Chapter 4 The Battle of Chesterfield

Chapter 5 Aftermath



The Battle of Chesterfield was fought in the later stages of the Baron’s War, a civil war fought in England between 1264 and 1267. The sheer savagery of what happened in Chesterfield was rooted in that struggle. The major battles of Lewes and Evesham had already been fought, but the war was far from over as the countryside remained in turmoil and nobles were still choosing which side to support.

The town of Chesterfield was then a fairly minor market town, but it occupied a strategic position astride roads leading to York, Derby, North Wales and Lincolnshire. Not only that but it was perched on top of a spur of high ground between two swift rivers and so could be easily defended. Into this walled town came the rebel Robert de Ferrers, Earl of Derby, and his army. Derby was expecting reinforcements from Yorkshire, but they had not yet arrived.

Meanwhile, advancing from the south came Prince Henry of Almain with a larger royalist force. Henry knew where Derby was, but he had no idea where the rebel reinforcements might be, nor how many there were. There were, in fact, no less than four armies manoeuvring around Chesterfield in the middle of May 1266, none of which was entirely certain where the others were nor how strong they were.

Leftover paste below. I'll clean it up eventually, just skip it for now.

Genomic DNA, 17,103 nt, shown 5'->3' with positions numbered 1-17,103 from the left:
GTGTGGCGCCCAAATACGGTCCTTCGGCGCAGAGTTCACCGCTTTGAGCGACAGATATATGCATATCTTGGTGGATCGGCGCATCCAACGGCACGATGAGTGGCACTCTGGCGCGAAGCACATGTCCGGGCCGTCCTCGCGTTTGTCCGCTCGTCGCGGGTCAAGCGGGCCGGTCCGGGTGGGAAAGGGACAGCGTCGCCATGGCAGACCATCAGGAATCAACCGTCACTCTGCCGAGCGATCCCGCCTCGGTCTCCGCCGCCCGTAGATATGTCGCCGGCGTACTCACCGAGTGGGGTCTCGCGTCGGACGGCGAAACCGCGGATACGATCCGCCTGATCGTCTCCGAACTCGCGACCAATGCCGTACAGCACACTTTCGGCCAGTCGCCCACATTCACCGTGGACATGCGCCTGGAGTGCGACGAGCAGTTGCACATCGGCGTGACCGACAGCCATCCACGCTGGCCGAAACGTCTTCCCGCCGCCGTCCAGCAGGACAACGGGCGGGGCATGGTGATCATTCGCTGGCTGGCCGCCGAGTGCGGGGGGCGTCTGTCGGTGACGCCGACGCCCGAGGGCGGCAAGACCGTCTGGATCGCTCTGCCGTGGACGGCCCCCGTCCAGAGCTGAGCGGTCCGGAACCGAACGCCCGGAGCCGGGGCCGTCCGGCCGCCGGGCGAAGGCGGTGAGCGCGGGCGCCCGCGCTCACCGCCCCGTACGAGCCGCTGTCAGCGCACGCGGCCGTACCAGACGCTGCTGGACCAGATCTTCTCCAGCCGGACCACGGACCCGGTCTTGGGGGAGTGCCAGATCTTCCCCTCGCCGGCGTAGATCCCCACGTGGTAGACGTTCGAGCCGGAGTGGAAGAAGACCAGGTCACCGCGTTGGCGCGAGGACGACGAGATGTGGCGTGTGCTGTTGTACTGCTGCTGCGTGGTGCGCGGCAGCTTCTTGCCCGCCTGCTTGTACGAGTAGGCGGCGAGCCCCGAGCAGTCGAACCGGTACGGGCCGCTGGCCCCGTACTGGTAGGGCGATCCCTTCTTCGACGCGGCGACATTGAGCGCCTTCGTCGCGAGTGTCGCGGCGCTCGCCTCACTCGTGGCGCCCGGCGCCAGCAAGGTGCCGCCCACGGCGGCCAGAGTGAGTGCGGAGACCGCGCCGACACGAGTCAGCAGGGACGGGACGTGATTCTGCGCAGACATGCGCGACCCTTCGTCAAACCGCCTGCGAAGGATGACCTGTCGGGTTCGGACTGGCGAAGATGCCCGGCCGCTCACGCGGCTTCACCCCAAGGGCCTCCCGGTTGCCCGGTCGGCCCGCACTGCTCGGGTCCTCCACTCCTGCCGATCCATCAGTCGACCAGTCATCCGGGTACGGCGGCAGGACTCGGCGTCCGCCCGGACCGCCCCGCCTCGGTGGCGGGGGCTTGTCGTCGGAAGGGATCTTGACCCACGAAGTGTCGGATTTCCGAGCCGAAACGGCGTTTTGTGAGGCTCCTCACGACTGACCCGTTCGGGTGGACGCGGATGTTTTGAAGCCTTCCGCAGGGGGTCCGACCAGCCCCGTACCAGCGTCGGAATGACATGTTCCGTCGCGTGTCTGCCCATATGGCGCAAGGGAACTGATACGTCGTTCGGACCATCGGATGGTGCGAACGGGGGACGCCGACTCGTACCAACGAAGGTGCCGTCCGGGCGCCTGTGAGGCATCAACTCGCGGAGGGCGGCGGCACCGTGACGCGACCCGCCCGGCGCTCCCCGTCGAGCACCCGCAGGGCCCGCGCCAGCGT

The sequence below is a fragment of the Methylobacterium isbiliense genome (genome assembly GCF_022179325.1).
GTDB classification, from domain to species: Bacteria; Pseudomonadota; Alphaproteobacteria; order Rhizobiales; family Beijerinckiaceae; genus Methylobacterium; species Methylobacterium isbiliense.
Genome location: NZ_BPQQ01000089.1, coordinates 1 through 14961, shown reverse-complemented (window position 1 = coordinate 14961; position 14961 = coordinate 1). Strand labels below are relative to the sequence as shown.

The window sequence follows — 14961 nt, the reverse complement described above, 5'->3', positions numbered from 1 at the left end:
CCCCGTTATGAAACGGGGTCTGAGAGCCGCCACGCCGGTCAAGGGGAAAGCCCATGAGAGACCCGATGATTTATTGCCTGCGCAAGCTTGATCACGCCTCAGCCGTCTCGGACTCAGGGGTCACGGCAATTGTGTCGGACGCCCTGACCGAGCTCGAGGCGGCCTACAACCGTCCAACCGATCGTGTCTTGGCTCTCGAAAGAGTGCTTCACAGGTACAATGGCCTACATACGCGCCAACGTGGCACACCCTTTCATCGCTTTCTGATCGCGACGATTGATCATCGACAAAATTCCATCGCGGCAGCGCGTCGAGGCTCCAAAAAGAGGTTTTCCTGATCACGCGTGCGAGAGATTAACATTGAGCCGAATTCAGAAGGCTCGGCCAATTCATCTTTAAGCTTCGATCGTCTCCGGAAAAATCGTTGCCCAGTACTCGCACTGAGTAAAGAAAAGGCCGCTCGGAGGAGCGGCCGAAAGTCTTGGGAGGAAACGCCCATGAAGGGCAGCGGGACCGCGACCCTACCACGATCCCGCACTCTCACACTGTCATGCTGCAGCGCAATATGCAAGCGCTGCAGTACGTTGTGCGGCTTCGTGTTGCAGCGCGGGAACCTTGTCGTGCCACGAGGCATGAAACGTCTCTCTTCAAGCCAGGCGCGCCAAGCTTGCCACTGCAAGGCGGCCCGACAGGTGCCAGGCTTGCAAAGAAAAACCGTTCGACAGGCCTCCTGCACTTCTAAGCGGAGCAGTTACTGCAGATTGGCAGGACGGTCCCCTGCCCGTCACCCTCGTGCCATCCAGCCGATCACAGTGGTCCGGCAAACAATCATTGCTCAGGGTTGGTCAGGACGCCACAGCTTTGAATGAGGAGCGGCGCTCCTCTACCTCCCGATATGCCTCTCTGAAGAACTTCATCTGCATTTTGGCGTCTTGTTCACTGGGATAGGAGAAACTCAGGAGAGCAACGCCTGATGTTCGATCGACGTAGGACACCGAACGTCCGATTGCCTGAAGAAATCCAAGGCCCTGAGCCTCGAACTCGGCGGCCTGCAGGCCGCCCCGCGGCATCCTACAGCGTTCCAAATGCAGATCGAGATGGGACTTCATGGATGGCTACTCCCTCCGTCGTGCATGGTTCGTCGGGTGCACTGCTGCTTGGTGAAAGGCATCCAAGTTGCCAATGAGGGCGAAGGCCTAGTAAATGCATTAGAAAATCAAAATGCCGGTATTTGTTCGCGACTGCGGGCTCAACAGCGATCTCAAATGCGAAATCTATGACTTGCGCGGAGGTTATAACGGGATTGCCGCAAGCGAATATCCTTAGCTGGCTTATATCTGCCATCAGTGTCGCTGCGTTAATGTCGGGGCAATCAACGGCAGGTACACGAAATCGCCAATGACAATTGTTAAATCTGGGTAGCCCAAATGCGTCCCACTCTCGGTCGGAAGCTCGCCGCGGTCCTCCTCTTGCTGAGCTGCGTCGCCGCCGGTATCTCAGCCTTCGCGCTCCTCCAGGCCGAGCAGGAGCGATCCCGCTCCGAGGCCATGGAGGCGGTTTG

The armies would meet in Chesterfield in a battle of great savagery and merciless violence. It was to be one of the most unusual battles of the middle ages as it was waged through the streets of the town, largely after dark and with the men fighting by the light of burning houses. When it was over the streets of Chesterfield ran red with blood and were piled high with the dead and the wounded. The defences of the town had been found wanting and would need replacing.

But although Henry of Almain had won a victory for King Henry III the underlying discontent had not gone away. The royal government would have to give way before peace came to England. And Henry himself had sown the seeds of his own destruction, sparking an act of savage revenge that would come years later and many miles away.

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